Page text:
As clever as Edgar Wright’s film version of Bryan Lee O’Malley’s graphic novel is, it exists in that realm of creative enterprise that has more to do with referencing other works in the same realm than with making a statement of its own. The titular hero, played by Michael Cera as if Cera were preordained at birth by God’s casting agent, is basically a concentrated dose of the post-adolescent geek who has become a staple of American comedy since the mid-80s, meaning less self-confident but more knowing than any one else in the movie he happens to be in. These people don’t necessarily exist in real life, and that’s the point of Wright’s version. Scott Pilgrim and his Toronto friends are glib and cynical, and since they either don’t have jobs or work at ones they don’t think much of, all of their intellectual energy is spent on figuring out how the world impacts them and vice versa. In Scott’s case it comes down to romance. At the start of the film he’s dating a high school girl named Knives Chau (Ellen Wong), a development that, since Scott is 22, amuses his clique of slacker brains, two of whom are in his punk band Sex Bob-Omb. The audience is meant to be amused, too, because a taste for younger flesh, as it were, pegs Scott as locked in high school himself. But then he meets Ramona Flowers (Mary Elizabeth Winstead), “the girl from my dreams,” and is determined to have her. Flowers isn’t the opposite of Chau. She’s more like an older, improved version specially designed for boys with Scott’s sort of semi-serious temperament. She’s from New York and has a back story to kill for; and in order for Scott to win her he has to do exactly that: Destroy her “seven evil ex-boyfriends” in a series of death matches patterned after the sort of computer games Scott and his ilk are better at than they are at real life. Wright, whose manic comedy style and intimate understanding of contemporary pop culture found its perfect outlet in Hot Fuzz, rises to the visual challenge by incorporating video game graphics without making them seem snarky or gratuitous. And since the comic itself was endlessly referential (mostly about life in Toronto and computer games), Wright’s injection of circular inside jokes adds distracting context to a theme that’s as old as the hills: Boy fights for the girl he really wants. In the end, Scott Pilgrim is as funny as you want it to be, but not quite as soulful as it thinks it is. (photo: Universal Studios)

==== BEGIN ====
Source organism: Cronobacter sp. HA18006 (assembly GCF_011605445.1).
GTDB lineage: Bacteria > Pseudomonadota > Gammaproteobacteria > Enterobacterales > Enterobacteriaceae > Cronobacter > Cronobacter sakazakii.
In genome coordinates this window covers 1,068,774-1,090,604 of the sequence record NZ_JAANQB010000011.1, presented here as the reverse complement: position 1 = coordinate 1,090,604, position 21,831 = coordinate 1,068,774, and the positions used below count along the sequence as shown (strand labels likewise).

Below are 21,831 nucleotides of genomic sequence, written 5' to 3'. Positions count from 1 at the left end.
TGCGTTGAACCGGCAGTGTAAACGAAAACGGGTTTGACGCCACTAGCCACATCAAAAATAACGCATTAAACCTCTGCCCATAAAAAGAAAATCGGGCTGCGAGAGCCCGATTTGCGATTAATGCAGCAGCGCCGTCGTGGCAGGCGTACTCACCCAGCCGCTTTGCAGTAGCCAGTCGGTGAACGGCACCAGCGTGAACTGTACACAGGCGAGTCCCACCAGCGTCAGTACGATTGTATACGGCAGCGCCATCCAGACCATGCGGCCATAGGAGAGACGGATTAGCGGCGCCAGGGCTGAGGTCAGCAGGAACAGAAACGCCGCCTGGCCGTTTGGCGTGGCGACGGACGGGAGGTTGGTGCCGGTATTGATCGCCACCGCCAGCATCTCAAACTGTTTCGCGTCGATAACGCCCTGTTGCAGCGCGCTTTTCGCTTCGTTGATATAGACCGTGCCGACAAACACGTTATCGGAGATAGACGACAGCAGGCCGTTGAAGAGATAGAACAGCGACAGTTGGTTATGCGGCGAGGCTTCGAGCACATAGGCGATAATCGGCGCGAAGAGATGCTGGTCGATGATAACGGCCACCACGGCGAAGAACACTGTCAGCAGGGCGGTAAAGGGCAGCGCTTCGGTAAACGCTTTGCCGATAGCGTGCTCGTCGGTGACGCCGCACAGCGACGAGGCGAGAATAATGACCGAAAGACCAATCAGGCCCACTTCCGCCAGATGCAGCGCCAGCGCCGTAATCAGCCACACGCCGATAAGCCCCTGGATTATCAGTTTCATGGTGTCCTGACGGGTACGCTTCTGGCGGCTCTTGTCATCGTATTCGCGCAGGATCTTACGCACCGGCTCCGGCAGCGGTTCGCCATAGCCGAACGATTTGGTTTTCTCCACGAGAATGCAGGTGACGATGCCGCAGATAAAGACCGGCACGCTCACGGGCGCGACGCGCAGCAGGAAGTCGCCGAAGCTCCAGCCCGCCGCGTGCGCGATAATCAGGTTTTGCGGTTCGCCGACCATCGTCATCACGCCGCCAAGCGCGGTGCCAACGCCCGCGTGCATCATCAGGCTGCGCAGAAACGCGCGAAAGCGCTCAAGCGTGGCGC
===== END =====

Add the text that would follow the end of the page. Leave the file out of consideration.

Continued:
Tears of April
Context is important to this earnest Finnish production about the 1918 civil war among newly independent Finns between the lefist Reds and the conservative Whites. Miina (Pihla Viitala) is the leader of an all-women squad from the losing Red side. The squad is captured, raped, and summarily slaughtered, but Miina escapes with the help of a White soldier, Aaro (Samuli Vauramo), whose sense of Old World honor can’t countenance such savagery. However, he is still a soldier with orders and so eventually deposits Miina with the aristocratic aesthete, Emil (Eero Aho), who tries prisoners in a supposedly fairer way. The drama hinges on the emotional ties between these three unusual people, and as the relationships become more tangled the movie loses sight of the historical view, leaving those of us who know nothing of the Finnish civil war without much reason to care why they see so much in one another. Nevertheless, it’s a stunningly crafted film whose visual acuity is ultimately lessened by the broadly romantic turns that the story takes in the end.